Joan II, Countess of Burgundy

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Joan II
Joan II of Burgundy.jpg
Countess of Burgundy
Reign 1315–1330
Predecessor Robert
Successor Joan III
Countess of Artois
Reign 1329–1330
Predecessor Matilda
Successor Joan III
Queen consort of France and Navarre
Reign 1316–1322
Spouse Philip V of France
Issue Joan III, Countess of Burgundy
Margaret I, Countess of Burgundy
Isabelle, Dauphine of Viennois
Blanche of France
House House of Châlon-Arlay
Father Otto IV, Count of Burgundy
Mother Mahaut, Countess of Artois
Born (1292-01-15)15 January 1292
Died 21 January 1330(1330-01-21) (aged 38)
Burial Saint Denis Basilica
Religion Roman Catholicism

Joan II, Countess of Burgundy (French: Jeanne; 15 January 1292 – 21 January 1330), was the eldest daughter and heiress of Otto IV, Count of Burgundy, and Mahaut, Countess of Artois, and was Queen of France as the wife of Philip V of France.


Coat of arms of Joan II.

In the beginning of 1314, Joan's sister Blanche and her sister-in-law Margaret were convicted of adultery with two knights, upon the testimony of their sister-in-law, Isabella in the Tour de Nesle Affair. Joan was thought to have known of the affairs, and was placed under house arrest at Dourdan as punishment. She continued to protest her innocence, as did her husband, who had refused to repudiate her, and by 1315 - through the influence of her mother and husband - her name had been cleared by the Paris Parlement, and she was allowed to return to court. Nevertheless, her daughter Joan, born on 2 May 1308, could hardly be suspected of illegitimacy, since the Tour de Nesles entered the royal domain only in 1308, after she was conceived, and since it is believed that, away from the court, Blanche and Margaret committed adultery there only from 1311.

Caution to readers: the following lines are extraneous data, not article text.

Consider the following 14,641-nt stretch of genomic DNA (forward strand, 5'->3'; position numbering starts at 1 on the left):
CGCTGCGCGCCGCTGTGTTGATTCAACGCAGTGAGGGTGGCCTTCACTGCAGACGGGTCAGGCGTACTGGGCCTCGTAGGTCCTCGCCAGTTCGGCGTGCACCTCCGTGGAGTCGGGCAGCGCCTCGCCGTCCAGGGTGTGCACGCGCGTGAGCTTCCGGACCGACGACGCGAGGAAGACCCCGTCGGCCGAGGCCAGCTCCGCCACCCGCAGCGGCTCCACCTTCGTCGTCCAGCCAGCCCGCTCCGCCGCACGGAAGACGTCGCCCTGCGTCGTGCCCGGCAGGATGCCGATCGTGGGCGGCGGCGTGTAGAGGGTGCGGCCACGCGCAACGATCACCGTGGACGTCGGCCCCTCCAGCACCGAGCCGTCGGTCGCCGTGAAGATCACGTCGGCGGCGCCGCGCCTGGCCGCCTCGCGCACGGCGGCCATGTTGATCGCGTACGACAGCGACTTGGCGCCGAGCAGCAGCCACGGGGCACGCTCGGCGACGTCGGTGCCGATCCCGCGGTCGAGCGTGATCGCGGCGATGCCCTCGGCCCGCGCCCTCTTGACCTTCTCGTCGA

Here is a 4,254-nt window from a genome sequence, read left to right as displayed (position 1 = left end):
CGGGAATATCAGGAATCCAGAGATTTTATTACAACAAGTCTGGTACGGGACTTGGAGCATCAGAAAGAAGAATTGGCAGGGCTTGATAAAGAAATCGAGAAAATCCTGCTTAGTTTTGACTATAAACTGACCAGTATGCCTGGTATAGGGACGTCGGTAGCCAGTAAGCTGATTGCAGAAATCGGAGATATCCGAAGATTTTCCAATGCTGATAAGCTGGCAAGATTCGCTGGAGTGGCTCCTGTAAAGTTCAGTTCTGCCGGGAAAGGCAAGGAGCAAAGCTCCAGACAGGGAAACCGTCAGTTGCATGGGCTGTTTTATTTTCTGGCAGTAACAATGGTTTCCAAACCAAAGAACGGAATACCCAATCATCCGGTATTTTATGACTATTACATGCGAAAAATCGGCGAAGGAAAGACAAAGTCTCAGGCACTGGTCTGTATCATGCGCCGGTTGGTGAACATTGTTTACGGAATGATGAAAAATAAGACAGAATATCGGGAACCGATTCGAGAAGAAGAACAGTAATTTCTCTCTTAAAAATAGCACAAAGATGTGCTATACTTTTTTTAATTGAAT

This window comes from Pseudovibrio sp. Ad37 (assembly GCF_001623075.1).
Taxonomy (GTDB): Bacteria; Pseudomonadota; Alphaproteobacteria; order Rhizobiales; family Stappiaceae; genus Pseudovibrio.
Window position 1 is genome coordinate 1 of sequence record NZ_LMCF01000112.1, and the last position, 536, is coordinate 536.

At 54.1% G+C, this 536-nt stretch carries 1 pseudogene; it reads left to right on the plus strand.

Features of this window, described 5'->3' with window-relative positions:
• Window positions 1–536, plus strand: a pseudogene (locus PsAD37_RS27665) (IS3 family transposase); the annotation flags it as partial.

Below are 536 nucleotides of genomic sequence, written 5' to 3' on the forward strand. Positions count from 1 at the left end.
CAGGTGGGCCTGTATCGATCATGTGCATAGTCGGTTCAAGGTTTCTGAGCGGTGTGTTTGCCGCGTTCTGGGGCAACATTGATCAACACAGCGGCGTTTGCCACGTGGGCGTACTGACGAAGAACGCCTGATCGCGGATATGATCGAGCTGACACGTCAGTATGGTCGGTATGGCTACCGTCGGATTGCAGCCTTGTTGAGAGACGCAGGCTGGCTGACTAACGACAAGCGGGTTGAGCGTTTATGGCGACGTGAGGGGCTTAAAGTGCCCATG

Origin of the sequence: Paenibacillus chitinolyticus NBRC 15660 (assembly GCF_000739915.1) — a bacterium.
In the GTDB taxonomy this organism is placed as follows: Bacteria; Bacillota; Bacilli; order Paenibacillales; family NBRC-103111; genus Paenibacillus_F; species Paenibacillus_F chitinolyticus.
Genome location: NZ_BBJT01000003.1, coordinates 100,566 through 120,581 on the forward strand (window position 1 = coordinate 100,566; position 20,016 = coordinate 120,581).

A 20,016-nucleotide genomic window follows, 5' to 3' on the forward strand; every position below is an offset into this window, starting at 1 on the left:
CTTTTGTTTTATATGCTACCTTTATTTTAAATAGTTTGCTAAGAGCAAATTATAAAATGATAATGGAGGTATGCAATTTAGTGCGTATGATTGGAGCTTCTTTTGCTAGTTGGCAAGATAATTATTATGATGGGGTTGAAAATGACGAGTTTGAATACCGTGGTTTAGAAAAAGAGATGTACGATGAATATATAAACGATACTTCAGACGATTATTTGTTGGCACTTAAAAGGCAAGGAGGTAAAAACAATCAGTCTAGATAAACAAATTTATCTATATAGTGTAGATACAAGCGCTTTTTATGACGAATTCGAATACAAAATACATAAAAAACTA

With the death of King John I of France, her husband became King Philip V of France; Joan became queen consort. She was crowned with her husband at Reims on 9 January 1317.

After her acquittal and return to the royal court, Joan and Philip produced two more children; neither survived childhood.

Her father, the Count of Burgundy, died in 1302, and his titles were inherited by his only legitimate son, Robert. Upon Robert's death in 1315, the County of Burgundy was inherited by Joan. In 1329, she inherited her mother's County of Artois.

After her husband's death, Joan lived in her own domains. She died at Roye-en-Artois, on 21 January 1330, and was buried in Saint-Denis beside her husband. Her titles were inherited by her eldest daughter, Joan III, who had married Odo IV, Duke of Burgundy, in 1318. With Joan II's death, the County and Duchy of Burgundy became united through this marriage. The Counties of Burgundy and Artois were eventually inherited by her younger daughter Margaret in 1361.

Joan left provision in her will for the founding of a college in Paris; it was named Université de Bourgogne, "Burgundy University."


The seal of Joan II

With Philip V of France:

  1. Joan III (1308–1349), Countess of Burgundy and Artois, wife of Odo IV, Duke of Burgundy
  2. Margaret I (1310–1382), Countess of Burgundy and Artois, wife of Louis I, Count of Flanders
  3. Isabelle (c. 1312 – April 1348), wife of Guigues VIII de La Tour du Pin, Dauphin de Viennois
  4. Philip (1313 – March 1321)
  5. Blanche (1313–1358), a nun


See also[edit]


French nobility
Preceded by
Countess Palatine of Burgundy
with Philip II

Succeeded by
Joan III
Preceded by
Countess of Artois
French royalty
Preceded by
Clementia of Hungary
Queen consort of France and Navarre
Succeeded by
Blanche of Burgundy